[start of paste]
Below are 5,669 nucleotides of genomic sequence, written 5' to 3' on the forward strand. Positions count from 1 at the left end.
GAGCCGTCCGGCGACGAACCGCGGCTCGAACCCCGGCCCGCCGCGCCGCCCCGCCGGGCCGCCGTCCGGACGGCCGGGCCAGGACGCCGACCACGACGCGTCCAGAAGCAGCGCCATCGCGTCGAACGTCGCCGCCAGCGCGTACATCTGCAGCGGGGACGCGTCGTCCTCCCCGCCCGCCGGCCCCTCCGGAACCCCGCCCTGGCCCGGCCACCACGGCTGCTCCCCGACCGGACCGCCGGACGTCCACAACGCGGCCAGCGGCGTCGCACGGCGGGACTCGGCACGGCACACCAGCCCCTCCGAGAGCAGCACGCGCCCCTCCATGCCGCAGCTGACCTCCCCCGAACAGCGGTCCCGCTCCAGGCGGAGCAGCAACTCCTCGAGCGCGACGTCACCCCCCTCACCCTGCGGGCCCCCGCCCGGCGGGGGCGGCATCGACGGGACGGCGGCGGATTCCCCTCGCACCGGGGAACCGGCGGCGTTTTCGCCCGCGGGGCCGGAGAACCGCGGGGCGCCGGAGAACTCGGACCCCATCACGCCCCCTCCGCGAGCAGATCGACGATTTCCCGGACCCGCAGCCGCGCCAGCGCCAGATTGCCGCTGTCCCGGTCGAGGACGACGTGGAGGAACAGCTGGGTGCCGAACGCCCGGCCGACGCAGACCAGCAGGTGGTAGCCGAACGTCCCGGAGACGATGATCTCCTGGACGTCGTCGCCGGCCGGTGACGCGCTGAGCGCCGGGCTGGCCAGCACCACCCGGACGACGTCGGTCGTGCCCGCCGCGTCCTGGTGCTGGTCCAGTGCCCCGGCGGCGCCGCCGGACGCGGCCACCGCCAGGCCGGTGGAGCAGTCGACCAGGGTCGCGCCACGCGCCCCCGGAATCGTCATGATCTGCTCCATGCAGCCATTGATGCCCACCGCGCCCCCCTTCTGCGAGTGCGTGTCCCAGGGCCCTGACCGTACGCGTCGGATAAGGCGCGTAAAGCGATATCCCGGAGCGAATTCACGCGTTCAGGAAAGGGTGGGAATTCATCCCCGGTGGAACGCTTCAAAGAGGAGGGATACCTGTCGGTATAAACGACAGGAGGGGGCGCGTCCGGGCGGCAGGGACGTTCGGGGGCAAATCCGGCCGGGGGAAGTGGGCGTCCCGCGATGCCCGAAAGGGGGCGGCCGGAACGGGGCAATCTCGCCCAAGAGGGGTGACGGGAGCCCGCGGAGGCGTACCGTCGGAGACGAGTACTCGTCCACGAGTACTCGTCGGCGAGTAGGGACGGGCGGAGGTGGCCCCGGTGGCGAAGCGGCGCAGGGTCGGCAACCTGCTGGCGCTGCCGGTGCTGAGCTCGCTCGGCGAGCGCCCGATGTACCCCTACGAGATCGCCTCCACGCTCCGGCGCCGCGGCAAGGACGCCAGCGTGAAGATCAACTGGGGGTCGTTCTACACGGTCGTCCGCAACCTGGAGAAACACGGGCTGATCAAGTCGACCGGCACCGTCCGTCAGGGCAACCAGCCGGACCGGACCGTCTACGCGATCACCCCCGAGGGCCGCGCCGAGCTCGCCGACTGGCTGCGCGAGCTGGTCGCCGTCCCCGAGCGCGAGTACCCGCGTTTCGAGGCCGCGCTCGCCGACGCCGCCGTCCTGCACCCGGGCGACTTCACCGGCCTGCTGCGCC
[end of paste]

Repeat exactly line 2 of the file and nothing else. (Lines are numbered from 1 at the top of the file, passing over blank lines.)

GAGCCGTCCGGCGACGAACCGCGGCTCGAACCCCGGCCCGCCGCGCCGCCCCGCCGGGCCGCCGTCCGGACGGCCGGGCCAGGACGCCGACCACGACGCGTCCAGAAGCAGCGCCATCGCGTCGAACGTCGCCGCCAGCGCGTACATCTGCAGCGGGGACGCGTCGTCCTCCCCGCCCGCCGGCCCCTCCGGAACCCCGCCCTGGCCCGGCCACCACGGCTGCTCCCCGACCGGACCGCCGGACGTCCACAACGCGGCCAGCGGCGTCGCACGGCGGGACTCGGCACGGCACACCAGCCCCTCCGAGAGCAGCACGCGCCCCTCCATGCCGCAGCTGACCTCCCCCGAACAGCGGTCCCGCTCCAGGCGGAGCAGCAACTCCTCGAGCGCGACGTCACCCCCCTCACCCTGCGGGCCCCCGCCCGGCGGGGGCGGCATCGACGGGACGGCGGCGGATTCCCCTCGCACCGGGGAACCGGCGGCGTTTTCGCCCGCGGGGCCGGAGAACCGCGGGGCGCCGGAGAACTCGGACCCCATCACGCCCCCTCCGCGAGCAGATCGACGATTTCCCGGACCCGCAGCCGCGCCAGCGCCAGATTGCCGCTGTCCCGGTCGAGGACGACGTGGAGGAACAGCTGGGTGCCGAACGCCCGGCCGACGCAGACCAGCAGGTGGTAGCCGAACGTCCCGGAGACGATGATCTCCTGGACGTCGTCGCCGGCCGGTGACGCGCTGAGCGCCGGGCTGGCCAGCACCACCCGGACGACGTCGGTCGTGCCCGCCGCGTCCTGGTGCTGGTCCAGTGCCCCGGCGGCGCCGCCGGACGCGGCCACCGCCAGGCCGGTGGAGCAGTCGACCAGGGTCGCGCCACGCGCCCCCGGAATCGTCATGATCTGCTCCATGCAGCCATTGATGCCCACCGCGCCCCCCTTCTGCGAGTGCGTGTCCCAGGGCCCTGACCGTACGCGTCGGATAAGGCGCGTAAAGCGATATCCCGGAGCGAATTCACGCGTTCAGGAAAGGGTGGGAATTCATCCCCGGTGGAACGCTTCAAAGAGGAGGGATACCTGTCGGTATAAACGACAGGAGGGGGCGCGTCCGGGCGGCAGGGACGTTCGGGGGCAAATCCGGCCGGGGGAAGTGGGCGTCCCGCGATGCCCGAAAGGGGGCGGCCGGAACGGGGCAATCTCGCCCAAGAGGGGTGACGGGAGCCCGCGGAGGCGTACCGTCGGAGACGAGTACTCGTCCACGAGTACTCGTCGGCGAGTAGGGACGGGCGGAGGTGGCCCCGGTGGCGAAGCGGCGCAGGGTCGGCAACCTGCTGGCGCTGCCGGTGCTGAGCTCGCTCGGCGAGCGCCCGATGTACCCCTACGAGATCGCCTCCACGCTCCGGCGCCGCGGCAAGGACGCCAGCGTGAAGATCAACTGGGGGTCGTTCTACACGGTCGTCCGCAACCTGGAGAAACACGGGCTGATCAAGTCGACCGGCACCGTCCGTCAGGGCAACCAGCCGGACCGGACCGTCTACGCGATCACCCCCGAGGGCCGCGCCGAGCTCGCCGACTGGCTGCGCGAGCTGGTCGCCGTCCCCGAGCGCGAGTACCCGCGTTTCGAGGCCGCGCTCGCCGACGCCGCCGTCCTGCACCCGGGCGACTTCACCGGCCTGCTGCGCC